At a glance.
- New Zealand MP resigns over privacy breach.
- Microsoft takes down COVID-19-themed phishing infrastructure.
- TikTok and user privacy.
- 15 billion stolen credentials circulating in the dark web?
- Police use of hacked data.
New Zealand MP resigns over role in breaching patient privacy.
Newsroom reports that Hamish Walker, who represents Clutha-Southland in New Zealand's parliament as a member of the National Party, has said he'll leave parliament at this September's election. It's a gesture acknowledging his responsibility for breaching the privacy of 18 people who tested positive for COVID-19. Mr. Walker says he never intended that the information should become public, but rather intended to use it as an illustration of the Government's poor handling of data during the pandemic. "I did this to expose the Government's shortcomings so they would be rectified. It was never intended that the personal details would be made public, and they have not been, either by me or the persons I forwarded them to. By exposing a significant privacy issue I hope the Government will improve its protocols and get its safeguards right," Walker said. The information he received was neither password-protected nor stored on a secure system, nor was it redacted to protect patient privacy. None of that, of course, counts as a good reason for exposing the data. Instead of merely providing evidence of poor data handling, his actions became an instance of poor data handling. "An appalling lack of judgment," his party's leader called it.
Good hunting, Redmond.
Microsoft’s Digital Crimes Unit has taken down infrastructure criminals were using to run COVID-19 phishing scams against consumers. The takedown was authorized by the US District Court for the Eastern District of Virginia, and it affected “key domains” used for business email compromise attacks and other criminal phishing operations against targets in more than sixty countries.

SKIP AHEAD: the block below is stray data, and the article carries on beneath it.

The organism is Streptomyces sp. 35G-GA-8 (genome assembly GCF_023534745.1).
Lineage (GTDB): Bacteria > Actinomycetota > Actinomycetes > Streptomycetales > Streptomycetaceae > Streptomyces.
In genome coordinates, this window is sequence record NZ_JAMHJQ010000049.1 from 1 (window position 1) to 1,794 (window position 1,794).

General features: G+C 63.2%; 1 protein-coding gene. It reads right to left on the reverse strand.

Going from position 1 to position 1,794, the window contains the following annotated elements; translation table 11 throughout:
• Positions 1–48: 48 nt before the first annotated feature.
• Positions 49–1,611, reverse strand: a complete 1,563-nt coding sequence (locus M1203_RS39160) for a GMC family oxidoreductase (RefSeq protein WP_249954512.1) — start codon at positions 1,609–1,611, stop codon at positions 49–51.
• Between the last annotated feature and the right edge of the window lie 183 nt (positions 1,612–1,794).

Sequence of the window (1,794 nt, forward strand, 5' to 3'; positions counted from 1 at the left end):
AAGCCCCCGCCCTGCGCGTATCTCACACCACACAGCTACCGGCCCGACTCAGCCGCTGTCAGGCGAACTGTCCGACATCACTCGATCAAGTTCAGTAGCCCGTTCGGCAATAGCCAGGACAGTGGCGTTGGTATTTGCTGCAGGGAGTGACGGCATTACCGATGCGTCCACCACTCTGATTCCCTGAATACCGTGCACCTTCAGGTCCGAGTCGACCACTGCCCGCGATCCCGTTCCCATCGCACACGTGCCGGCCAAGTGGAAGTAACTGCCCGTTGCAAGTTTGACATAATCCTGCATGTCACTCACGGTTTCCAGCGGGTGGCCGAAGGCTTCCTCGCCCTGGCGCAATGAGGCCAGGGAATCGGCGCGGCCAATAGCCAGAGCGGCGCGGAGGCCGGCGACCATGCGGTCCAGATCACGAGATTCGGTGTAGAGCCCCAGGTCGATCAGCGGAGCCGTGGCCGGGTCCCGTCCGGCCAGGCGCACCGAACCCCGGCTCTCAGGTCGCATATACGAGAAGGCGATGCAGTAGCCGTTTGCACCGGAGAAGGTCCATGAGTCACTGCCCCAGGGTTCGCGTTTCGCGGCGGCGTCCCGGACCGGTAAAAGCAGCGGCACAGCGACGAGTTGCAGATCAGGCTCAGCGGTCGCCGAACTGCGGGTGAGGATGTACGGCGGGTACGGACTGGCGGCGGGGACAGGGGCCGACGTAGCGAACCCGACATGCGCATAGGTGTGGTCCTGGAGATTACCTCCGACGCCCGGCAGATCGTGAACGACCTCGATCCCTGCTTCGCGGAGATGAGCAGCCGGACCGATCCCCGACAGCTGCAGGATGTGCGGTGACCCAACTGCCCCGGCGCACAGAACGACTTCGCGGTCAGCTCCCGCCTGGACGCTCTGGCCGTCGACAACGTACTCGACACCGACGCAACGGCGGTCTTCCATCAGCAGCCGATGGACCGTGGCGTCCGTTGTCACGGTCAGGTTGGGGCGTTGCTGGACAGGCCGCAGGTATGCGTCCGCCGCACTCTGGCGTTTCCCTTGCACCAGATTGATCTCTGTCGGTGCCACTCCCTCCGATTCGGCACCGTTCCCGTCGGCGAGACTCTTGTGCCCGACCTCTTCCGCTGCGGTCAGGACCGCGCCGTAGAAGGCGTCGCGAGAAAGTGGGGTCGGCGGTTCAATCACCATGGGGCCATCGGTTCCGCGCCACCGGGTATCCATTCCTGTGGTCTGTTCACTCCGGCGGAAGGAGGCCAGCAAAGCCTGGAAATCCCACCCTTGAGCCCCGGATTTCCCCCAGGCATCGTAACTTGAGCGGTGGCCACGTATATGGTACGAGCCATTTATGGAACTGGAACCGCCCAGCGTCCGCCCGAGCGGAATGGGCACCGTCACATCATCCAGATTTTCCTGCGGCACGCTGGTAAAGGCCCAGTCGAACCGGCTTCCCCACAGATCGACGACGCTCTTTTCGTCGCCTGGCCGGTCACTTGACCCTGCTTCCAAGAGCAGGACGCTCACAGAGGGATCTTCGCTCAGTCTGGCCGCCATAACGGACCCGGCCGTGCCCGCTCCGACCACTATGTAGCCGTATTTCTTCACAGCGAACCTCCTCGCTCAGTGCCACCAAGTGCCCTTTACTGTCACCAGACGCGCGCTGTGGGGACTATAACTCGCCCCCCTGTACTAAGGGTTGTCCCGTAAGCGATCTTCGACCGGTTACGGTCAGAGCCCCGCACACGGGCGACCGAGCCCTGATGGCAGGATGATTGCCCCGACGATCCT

TikTok under scrutiny for its handling of user data.
India is standing by its intention to block TikTok as a collection threat, a policy that WIRED sees as an example of the market working against invasive, unregulated technology.
The social platform is also facing headwinds in the US, where Reuters reports that both the Federal Trade Commission and the Justice Department are investigating allegations that TikTok is in violation of a consent decree reached last year that was designed to protect children’s privacy. The Center for Digital Democracy, the Campaign for a Commercial-Free Childhood and other groups asked in May that the FTC look into their claims that TikTok failed to delete videos and personal information about users aged 13 and under, as the consent decree had specified.
US Secretary of State Pompeo had said earlier this week that the US Government was considering a ban on TikTok for what he characterized as its collection of information on behalf of the Chinese government.
Fifteen billion, with a "b"? That's, that's a lot of log-in credentials. (Can the dark web really hold them all?)
It will surprise no one that the number of log-in credentials exceeds the number of human beings on this planet, but it is a little surprising to learn that there are 15 billion log-in credentials circulating on the dark web. With only 7.8 billion people on earth, that's just a couple of baker's dozen less than twice the number of potential users of anything.